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Getting a driver’s license is a rite of passage for countless teens. Driving a car affords you a feeling of unparalleled freedom and the ability to move around on your own without help from friends or family. But the road can also be a dangerous place, and the potential for accidents and breakdowns is very real.
Teens entering the driving phase should be as prepared as possible for the unpredictability of driving, and parents should do their best to encourage good driving habits among their teenage drivers. While the process of obtaining a license may be different for homeschooled teens versus those attending traditional schools, roadway safety is a vital consideration for every teen driver.
Good driving habits are obtained over time, but there are fundamentals of driving that can get teen drivers off to a good start. Here are some useful driving tips and best practices that teen drivers and their parents should be aware of.
Staying Safe on the Road
There are many factors in the realm of roadway safety, from only using hands-free devices to navigating hazards such as weather and construction. Of course, safe driving also means knowing the dangers of texting while driving and avoiding driving while sleepy or impaired. While you can’t control the actions of other drivers, driving safely and without distractions can help you reduce your chance of getting into an accident.
One of the most important lessons to learn before getting behind the wheel is to never drive while under the influence of alcohol or other drugs, including certain prescription medications that may make you drowsy. Drunk or drugged driving can impair your motor functions, leading to slower reaction times, blurred vision, and the inability to properly process information. If you’re going to a party or similar event where there may be alcohol present, it’s a good idea to have a secondary transportation plan in place so that you can get home safely.
Depending on where you live, you may have to learn to drive in adverse weather conditions. Driving on snow-covered, icy, or wet roads may seem intimidating at first, but inclement weather is something all drivers have to deal with from time to time. Prior to the first snowfall, prepare your car for winter conditions by checking tire tread depth, replacing any worn out tires, and ensuring that your battery is in good working order. During the winter months, make sure to pay attention to the weather forecast and avoid driving if a snowstorm is approaching.
Car Buying Tips and Alternatives
Once you pass your driving test, you may want to get a car of your own. However, buying a car isn’t always feasible for teenagers, as cars are expensive, big-ticket items. If you do have funds on hand from a part-time job or another source, however, don’t rush into the car-buying process. Do your research and compare a variety of vehicles to ensure that you get a good deal that fits your budget.
Your budget, in fact, is the first thing to consider when buying a car. Make sure to allow for additional expenses that accompany the car-buying process, including registration fees and insurance. Then, decide if you’re paying cash or opting for financing. Note that your parents may have to act as co-signers if you do take the financing route, and that it’s a long-term commitment.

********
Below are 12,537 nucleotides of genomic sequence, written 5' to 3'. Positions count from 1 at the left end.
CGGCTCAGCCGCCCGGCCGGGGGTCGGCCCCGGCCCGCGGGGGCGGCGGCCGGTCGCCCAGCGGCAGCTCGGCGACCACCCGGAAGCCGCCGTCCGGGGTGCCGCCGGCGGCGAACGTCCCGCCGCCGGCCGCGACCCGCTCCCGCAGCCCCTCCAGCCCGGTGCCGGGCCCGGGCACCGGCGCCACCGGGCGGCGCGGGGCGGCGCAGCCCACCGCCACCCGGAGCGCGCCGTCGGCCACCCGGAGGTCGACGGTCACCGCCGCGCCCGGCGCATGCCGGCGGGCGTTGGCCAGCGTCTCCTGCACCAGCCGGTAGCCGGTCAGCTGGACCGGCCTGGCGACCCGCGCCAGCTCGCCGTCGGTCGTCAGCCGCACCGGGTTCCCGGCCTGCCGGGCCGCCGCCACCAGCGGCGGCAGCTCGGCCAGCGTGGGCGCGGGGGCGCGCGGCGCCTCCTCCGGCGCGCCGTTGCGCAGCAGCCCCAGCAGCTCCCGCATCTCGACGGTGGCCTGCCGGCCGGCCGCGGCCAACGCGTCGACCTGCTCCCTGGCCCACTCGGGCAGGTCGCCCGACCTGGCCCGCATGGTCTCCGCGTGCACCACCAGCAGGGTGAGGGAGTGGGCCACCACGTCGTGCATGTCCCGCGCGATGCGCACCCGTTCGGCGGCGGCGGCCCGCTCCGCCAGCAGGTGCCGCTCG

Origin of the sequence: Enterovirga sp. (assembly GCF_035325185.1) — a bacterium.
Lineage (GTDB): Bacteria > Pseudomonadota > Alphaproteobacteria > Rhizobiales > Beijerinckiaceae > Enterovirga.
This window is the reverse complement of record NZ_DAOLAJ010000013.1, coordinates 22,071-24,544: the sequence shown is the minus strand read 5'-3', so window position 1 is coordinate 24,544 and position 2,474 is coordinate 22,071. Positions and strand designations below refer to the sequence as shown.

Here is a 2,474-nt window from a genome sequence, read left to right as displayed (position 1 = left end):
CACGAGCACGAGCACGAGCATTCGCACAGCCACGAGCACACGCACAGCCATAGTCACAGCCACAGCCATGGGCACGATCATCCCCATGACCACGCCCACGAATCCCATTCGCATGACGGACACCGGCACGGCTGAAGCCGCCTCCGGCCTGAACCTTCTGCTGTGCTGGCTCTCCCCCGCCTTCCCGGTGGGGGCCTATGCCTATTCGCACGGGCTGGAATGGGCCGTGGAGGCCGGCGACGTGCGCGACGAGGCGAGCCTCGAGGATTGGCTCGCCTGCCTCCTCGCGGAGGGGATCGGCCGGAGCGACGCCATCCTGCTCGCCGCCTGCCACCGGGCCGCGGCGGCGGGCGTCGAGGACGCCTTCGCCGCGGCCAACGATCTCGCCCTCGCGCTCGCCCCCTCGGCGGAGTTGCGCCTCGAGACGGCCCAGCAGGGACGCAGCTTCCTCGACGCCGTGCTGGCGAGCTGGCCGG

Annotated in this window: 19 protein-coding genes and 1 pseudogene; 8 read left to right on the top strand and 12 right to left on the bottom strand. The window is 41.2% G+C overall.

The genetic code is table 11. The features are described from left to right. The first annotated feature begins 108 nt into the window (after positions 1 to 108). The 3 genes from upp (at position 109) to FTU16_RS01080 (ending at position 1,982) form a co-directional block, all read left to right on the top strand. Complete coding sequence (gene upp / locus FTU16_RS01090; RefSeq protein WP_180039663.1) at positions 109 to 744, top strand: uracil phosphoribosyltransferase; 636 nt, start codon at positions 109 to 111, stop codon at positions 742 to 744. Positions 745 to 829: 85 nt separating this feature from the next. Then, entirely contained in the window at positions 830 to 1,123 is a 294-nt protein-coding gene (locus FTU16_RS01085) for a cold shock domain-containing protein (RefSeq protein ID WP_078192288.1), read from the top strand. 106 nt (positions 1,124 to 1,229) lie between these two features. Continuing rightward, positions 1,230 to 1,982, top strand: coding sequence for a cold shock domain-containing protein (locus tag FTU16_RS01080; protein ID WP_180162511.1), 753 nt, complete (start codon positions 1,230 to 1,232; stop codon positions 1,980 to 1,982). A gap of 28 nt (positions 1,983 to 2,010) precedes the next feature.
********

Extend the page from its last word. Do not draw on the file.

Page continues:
You may be tempted to purchase a car that looks good but that doesn’t meet your driving needs. Consider the type of driving you’ll do: For example, will you mostly be driving on city streets or taking the highway? City driving often utilizes more gas than driving on the highway, so gas mileage will be an important consideration. And if you live in an area with snowy winters, you may want to invest in a vehicle with all-wheel drive.
What to Do if You’re Involved in an Accident
The unfortunate reality is that car accidents are common, and even the safest drivers are at risk. According to Ohio University, there were 5.3 million car crashes in 2011 alone, which caused 2.2 million injuries and more than 32,000 roadway deaths. Further, motor vehicle crashes have led to an estimated $871 billion in economic loss. These sobering numbers have led to a rise in autonomous vehicle technology, which may prevent some of the most common causes of roadway accidents: drunk driving, distraction, and speeding.
But autonomous vehicles are still in the testing stages across the country, and human drivers should be aware of the steps to take in the case of a car accident. For teen and adult drivers alike, car crashes can be scary and stressful. If you’re involved in an accident, no matter who’s at fault, legal professionals recommend that you stay calm and collected. Panicking will only complicate an already unpleasant situation.
Following a car accident, ensure that everyone in your vehicle is safe and call 911 even if no injuries are apparent. While you wait for the police to arrive, exchange contact and insurance information with other drivers involved in the accident. Take pictures of the scene, especially vehicle damage, and make sure to call your parents and let them know what happened. Although car accidents can be upsetting, knowing how to handle the situation in a calm and intelligent manner is just one of the fundamental responsibilities of being a licensed driver.
Whether you’re still studying for your driving test or you have a new driver’s license in hand, it’s an exciting time of life. Earning your driver’s license is a step toward adulthood, and it should be treated as such. When you avoid driving in dangerous conditions whenever possible, practice safe driving habits, and know how to handle yourself in the event of an accident, you’ll set yourself up for a lifetime of adventure behind the wheel.